Thursday, January 31, 2008

Dhoni urges team to stay in line

Mahendra Singh Dhoni isn't daunted by the prospect of playing the Twenty20 international in front of 90,000 spectators at the MCG...

Mahendra Singh Dhoni, India's captain in the limited-over formats, has urged his team-mates to respect the international guidelines for on-field behaviour in the wake of the Harbhajan Singh-Andrew Symonds controversy. He said there would be some allowance for "chit-chat" between players as long as there was nothing untoward being uttered.

"Whoever the players are, they know the international guidelines that are set out to be followed," he said, when asked about the importance of player behaviour in the forthcoming limited-over games. "Each and every player should respect it. It is the responsibility of an individual more than their skipper to know the limitations and to know where they stand."

It was reported that the Australian players were unhappy over Harbhajan's reprieve, given that he had been handed a three-match ban in the first hearing. Dhoni would also remember the World Twenty20 match in Durban last year, a match that marked the start of the fractious relationship between the two sides.

"We don't really care about whatever has happened so far," he said a day before the Twenty20 international in Melbourne. "It's a fresh start and we're going to play some good cricket. There's always chit-chat going on between the players. If nothing controversial is said, I think both the teams will be happy with it. We can't just shut up and play. It's cricket and you've got to do lots of things with the bat and the ball and there should be chit-chat out on the ground."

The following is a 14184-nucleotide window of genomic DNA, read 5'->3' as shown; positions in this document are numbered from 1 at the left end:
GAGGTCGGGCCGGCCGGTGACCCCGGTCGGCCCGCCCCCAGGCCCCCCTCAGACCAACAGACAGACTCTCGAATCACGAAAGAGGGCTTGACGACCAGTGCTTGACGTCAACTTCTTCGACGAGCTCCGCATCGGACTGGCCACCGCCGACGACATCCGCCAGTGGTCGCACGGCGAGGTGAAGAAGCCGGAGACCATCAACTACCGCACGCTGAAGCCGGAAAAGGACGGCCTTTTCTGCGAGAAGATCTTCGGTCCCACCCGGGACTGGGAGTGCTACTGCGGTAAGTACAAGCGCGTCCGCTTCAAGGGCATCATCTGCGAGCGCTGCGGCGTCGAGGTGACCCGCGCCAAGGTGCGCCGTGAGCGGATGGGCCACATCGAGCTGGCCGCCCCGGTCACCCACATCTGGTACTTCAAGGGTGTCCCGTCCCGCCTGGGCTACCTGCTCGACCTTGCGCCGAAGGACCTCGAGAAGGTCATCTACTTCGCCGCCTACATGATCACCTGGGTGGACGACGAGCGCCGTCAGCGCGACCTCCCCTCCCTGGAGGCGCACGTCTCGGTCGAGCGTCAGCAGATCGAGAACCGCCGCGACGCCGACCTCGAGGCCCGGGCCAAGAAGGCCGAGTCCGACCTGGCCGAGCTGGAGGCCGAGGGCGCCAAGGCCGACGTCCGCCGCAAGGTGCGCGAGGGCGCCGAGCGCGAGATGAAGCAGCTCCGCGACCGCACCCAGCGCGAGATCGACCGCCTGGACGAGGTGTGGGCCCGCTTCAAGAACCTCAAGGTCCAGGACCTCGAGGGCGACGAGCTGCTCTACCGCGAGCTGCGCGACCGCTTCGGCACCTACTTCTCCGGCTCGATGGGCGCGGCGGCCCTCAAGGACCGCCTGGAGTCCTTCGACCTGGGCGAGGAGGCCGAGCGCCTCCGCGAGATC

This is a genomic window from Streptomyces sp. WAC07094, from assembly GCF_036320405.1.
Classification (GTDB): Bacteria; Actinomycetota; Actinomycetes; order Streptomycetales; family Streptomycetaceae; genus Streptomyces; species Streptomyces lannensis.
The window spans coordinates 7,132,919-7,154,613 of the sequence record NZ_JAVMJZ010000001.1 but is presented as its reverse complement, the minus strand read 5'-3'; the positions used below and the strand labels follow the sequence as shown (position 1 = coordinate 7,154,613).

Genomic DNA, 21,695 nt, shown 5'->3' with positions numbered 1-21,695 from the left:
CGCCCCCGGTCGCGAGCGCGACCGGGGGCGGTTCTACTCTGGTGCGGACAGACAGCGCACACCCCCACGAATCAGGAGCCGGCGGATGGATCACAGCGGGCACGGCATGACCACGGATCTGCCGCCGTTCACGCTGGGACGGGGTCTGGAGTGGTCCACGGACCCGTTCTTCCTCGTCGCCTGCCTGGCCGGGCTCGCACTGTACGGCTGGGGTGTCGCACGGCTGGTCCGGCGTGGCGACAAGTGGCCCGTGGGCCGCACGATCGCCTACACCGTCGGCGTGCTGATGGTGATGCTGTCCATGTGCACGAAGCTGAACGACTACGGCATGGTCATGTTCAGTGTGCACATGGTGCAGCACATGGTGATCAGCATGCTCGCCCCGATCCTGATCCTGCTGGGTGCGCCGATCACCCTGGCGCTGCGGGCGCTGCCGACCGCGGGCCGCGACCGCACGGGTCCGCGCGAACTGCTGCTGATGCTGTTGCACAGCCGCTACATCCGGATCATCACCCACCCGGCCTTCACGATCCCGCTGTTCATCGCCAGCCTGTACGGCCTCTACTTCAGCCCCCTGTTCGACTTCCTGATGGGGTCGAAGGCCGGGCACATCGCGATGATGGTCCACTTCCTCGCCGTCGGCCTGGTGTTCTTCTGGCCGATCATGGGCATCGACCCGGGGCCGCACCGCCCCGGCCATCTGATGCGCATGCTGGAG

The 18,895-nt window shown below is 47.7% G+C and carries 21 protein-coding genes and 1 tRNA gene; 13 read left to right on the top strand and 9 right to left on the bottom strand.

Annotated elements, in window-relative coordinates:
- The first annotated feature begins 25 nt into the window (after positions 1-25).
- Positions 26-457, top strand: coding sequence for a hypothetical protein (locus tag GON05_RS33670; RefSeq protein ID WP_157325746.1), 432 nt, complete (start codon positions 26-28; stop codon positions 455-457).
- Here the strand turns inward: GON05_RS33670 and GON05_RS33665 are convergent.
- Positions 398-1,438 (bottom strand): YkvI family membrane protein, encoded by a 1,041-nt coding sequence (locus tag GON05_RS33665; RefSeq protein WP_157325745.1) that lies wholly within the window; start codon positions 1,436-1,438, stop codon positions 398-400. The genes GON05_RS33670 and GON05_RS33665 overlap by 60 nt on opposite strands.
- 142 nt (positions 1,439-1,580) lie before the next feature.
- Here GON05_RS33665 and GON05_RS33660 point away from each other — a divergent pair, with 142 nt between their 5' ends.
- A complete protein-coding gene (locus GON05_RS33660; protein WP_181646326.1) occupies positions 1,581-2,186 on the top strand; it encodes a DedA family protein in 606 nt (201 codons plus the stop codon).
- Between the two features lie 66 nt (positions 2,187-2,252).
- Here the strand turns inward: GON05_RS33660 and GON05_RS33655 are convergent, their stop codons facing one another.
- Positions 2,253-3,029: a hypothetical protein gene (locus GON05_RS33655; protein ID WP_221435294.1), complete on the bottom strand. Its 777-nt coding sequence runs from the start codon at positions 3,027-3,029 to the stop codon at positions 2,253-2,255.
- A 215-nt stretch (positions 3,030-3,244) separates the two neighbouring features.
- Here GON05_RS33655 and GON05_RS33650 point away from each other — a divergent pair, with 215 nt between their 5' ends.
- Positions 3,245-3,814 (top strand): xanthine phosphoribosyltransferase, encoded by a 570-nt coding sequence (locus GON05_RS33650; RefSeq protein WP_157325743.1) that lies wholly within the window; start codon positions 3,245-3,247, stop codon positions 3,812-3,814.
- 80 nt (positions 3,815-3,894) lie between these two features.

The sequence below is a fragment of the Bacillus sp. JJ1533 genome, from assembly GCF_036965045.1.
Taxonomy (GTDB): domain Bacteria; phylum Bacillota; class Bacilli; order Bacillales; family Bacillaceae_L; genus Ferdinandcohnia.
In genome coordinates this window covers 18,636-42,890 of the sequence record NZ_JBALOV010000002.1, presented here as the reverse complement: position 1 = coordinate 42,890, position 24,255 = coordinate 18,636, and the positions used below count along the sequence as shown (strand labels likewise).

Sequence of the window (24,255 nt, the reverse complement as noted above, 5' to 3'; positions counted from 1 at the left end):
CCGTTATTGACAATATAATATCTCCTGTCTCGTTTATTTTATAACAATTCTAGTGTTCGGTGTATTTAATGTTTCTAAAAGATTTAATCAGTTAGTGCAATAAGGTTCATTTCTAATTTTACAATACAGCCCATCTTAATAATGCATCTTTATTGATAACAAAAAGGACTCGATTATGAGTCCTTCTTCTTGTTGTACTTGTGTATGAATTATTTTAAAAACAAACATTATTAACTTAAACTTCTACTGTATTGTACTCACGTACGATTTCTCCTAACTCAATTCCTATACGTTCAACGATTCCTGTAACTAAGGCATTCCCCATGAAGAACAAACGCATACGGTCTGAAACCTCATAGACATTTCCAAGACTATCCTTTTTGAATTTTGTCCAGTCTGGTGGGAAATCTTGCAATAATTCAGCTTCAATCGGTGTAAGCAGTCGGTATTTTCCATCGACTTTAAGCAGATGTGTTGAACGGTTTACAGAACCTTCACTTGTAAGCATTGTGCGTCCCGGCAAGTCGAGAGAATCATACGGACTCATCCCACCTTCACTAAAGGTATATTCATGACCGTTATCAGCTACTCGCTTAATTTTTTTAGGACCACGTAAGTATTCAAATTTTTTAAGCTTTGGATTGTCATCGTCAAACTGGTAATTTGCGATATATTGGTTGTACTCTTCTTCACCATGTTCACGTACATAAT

Dhoni preferred that contentious catches be referred to the third umpire, a procedure which was used in the final two Tests of the series. Before the first Test in Melbourne, Anil Kumble and Ricky Ponting had agreed to take the fielders word but reviewed the pact after the controversial Sydney Test. "I believe in referring it to the third umpire," Dhoni said. "A fielder can mislead so it's important that it's referred to the third umpire."

Was he expecting a hostile reception from a crowd that's expected to be close to 90,000? "If they are not on the field it does not really matter," he said. "We don't care whether we receive a hostile reception or not. In Eden Gardens there are 100,000 spectators, in Kochi there are 80,000 spectators. Still, this is a huge ground and playing in front of such numbers would be exciting."